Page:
A new survey from the group found that 65% of teenagers are experiencing a disruption to their driver education because of COVID restrictions. According to the study, released as part of National Teen Driver Safety Week, 78% of parents are now teaching their teenagers how to drive.
“For most of us, we know how to drive, but we haven’t taught our kids how to do it,” Fischer said. “It’s one of the most frightening things we do, but we have to invest in it. We’ve invested in our kids for 16 years, and then all of a sudden, it’s time to drive. It used to be you’d throw them the keys, but this is the one thing that can kill them.”
According to the California Department of Motor Vehicles, teens aren’t just killed at a higher rate than other drivers; they are also injured more frequently and receive more traffic citations. What are parents to do, especially now, when they are already juggling work, home, school, and family responsibilities 24/7 under the same shared roof and are also tasked with hands-on driving instructor duty?
Fischer said it’s important that parents and teens are on the same page regarding the expectations and responsibilities of driving. The GHSA is one of several safety groups that recommend a Parent-Teen Driving Agreement that outlines the basic rules teens need to follow and the consequences if they don’t.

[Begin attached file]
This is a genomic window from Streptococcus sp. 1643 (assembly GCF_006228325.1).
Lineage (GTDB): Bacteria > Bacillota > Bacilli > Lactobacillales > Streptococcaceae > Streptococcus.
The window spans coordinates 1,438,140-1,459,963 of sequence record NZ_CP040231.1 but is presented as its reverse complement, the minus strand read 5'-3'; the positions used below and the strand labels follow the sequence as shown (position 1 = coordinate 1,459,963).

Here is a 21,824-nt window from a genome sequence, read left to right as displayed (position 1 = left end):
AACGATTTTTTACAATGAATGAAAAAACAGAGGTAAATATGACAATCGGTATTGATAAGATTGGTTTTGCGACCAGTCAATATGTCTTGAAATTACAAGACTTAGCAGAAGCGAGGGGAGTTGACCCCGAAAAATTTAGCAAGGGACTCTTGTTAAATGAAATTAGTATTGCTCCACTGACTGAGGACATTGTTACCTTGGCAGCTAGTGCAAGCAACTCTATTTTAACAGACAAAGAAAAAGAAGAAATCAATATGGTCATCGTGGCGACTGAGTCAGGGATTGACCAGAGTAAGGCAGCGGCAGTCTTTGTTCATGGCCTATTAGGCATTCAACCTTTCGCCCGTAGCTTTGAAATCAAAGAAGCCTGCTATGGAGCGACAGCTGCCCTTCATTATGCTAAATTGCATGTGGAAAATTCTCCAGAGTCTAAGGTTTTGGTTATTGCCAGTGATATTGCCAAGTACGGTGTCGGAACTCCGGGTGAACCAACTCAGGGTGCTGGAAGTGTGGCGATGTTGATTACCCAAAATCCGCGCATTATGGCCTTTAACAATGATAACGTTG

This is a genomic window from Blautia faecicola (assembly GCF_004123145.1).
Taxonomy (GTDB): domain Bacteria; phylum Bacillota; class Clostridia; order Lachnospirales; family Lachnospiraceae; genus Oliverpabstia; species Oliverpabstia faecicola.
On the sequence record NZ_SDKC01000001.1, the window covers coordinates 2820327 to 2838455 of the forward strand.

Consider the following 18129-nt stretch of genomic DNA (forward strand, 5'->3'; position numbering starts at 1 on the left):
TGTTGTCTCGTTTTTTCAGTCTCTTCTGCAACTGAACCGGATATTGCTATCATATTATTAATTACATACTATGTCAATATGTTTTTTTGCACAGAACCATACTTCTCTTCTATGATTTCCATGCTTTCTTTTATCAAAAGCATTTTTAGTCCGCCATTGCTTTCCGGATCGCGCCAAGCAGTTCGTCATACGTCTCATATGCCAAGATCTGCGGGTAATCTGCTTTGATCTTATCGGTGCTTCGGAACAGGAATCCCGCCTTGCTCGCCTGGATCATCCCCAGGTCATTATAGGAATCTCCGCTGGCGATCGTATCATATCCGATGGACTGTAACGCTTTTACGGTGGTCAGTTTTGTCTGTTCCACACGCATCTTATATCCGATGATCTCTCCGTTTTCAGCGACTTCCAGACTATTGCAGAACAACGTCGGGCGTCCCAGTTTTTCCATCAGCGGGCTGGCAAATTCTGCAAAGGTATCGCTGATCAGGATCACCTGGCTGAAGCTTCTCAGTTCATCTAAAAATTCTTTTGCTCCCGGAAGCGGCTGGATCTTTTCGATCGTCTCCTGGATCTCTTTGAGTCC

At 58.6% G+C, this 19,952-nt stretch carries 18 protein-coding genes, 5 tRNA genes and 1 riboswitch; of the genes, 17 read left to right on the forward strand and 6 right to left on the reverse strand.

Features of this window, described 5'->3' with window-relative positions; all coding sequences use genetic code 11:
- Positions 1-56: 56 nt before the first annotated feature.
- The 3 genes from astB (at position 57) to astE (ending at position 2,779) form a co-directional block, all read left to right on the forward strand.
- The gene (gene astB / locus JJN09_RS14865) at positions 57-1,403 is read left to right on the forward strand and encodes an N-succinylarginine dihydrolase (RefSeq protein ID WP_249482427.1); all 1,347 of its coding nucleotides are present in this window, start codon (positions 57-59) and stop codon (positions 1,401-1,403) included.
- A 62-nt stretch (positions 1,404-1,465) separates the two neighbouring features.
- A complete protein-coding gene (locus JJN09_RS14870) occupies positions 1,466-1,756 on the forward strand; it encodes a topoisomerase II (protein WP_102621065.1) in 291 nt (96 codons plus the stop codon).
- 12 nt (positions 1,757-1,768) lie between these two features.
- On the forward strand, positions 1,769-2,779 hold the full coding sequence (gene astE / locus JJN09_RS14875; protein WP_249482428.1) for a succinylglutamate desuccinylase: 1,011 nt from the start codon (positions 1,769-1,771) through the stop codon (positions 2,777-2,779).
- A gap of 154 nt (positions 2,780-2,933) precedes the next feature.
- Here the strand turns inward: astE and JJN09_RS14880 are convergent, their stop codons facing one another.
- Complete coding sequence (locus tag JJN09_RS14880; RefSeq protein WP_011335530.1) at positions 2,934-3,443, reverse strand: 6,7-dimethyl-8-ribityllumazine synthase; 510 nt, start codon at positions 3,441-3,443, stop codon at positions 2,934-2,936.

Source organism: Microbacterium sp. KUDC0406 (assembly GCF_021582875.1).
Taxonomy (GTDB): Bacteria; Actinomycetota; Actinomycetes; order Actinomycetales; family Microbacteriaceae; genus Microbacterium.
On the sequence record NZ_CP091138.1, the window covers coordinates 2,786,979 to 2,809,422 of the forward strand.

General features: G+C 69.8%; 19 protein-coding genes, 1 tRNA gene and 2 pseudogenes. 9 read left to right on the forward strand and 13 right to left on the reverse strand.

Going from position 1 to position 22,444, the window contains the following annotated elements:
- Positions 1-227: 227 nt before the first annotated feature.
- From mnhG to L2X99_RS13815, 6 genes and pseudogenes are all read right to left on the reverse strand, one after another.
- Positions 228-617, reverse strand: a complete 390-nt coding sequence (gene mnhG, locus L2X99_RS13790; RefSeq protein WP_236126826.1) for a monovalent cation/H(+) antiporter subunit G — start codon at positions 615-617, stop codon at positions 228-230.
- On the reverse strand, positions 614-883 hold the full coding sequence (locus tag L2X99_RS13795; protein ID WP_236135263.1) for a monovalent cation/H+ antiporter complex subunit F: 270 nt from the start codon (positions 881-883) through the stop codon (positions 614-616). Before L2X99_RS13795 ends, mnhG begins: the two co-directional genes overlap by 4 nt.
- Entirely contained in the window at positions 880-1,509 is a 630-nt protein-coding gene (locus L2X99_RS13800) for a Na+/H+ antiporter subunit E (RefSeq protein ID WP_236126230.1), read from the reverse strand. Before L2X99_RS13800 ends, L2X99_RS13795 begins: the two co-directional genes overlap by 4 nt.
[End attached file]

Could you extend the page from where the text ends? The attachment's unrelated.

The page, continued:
A sample Parent-Teen Driving Agreement on the website DriversEd.com, for example, reads like a formal contract between parent and child and requires them both to sign it. It includes agreeing only to drive a car when granted permission, always wearing a seatbelt, never talking on the phone while driving, never driving under the influence of alcohol or drugs, and calling a parent for a ride if the teen is unable to drive safely for any reason.